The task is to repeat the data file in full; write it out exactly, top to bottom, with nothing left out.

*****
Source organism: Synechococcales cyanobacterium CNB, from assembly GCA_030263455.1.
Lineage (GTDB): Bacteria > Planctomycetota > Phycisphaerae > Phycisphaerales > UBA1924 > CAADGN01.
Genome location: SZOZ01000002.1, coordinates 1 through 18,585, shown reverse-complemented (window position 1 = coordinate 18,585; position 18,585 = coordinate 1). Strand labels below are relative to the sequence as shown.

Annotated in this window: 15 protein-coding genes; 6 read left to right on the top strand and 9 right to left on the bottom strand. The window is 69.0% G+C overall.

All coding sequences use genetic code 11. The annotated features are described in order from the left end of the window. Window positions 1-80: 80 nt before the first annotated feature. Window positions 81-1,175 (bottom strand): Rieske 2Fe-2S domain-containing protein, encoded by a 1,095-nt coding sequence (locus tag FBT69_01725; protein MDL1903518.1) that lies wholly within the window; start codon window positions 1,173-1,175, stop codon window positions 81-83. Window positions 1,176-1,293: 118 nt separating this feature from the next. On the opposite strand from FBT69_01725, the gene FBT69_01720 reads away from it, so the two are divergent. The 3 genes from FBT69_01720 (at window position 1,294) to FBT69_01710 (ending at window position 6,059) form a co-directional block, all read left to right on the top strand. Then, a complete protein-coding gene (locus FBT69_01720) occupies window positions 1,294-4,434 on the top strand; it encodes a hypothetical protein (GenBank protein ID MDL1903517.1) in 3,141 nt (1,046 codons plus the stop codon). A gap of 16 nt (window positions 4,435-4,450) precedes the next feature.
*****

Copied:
Source organism: Synechococcales cyanobacterium CNB, from assembly GCA_030263455.1.
Lineage (GTDB): Bacteria > Planctomycetota > Phycisphaerae > Phycisphaerales > UBA1924 > CAADGN01.
Genome location: SZOZ01000002.1, coordinates 1 through 18,585, shown reverse-complemented (window position 1 = coordinate 18,585; position 18,585 = coordinate 1). Strand labels below are relative to the sequence as shown.

Annotated in this window: 15 protein-coding genes; 6 read left to right on the top strand and 9 right to left on the bottom strand. The window is 69.0% G+C overall.

All coding sequences use genetic code 11. The annotated features are described in order from the left end of the window. Window positions 1-80: 80 nt before the first annotated feature. Window positions 81-1,175 (bottom strand): Rieske 2Fe-2S domain-containing protein, encoded by a 1,095-nt coding sequence (locus tag FBT69_01725; protein MDL1903518.1) that lies wholly within the window; start codon window positions 1,173-1,175, stop codon window positions 81-83. Window positions 1,176-1,293: 118 nt separating this feature from the next. On the opposite strand from FBT69_01725, the gene FBT69_01720 reads away from it, so the two are divergent. The 3 genes from FBT69_01720 (at window position 1,294) to FBT69_01710 (ending at window position 6,059) form a co-directional block, all read left to right on the top strand. Then, a complete protein-coding gene (locus FBT69_01720) occupies window positions 1,294-4,434 on the top strand; it encodes a hypothetical protein (GenBank protein ID MDL1903517.1) in 3,141 nt (1,046 codons plus the stop codon). A gap of 16 nt (window positions 4,435-4,450) precedes the next feature.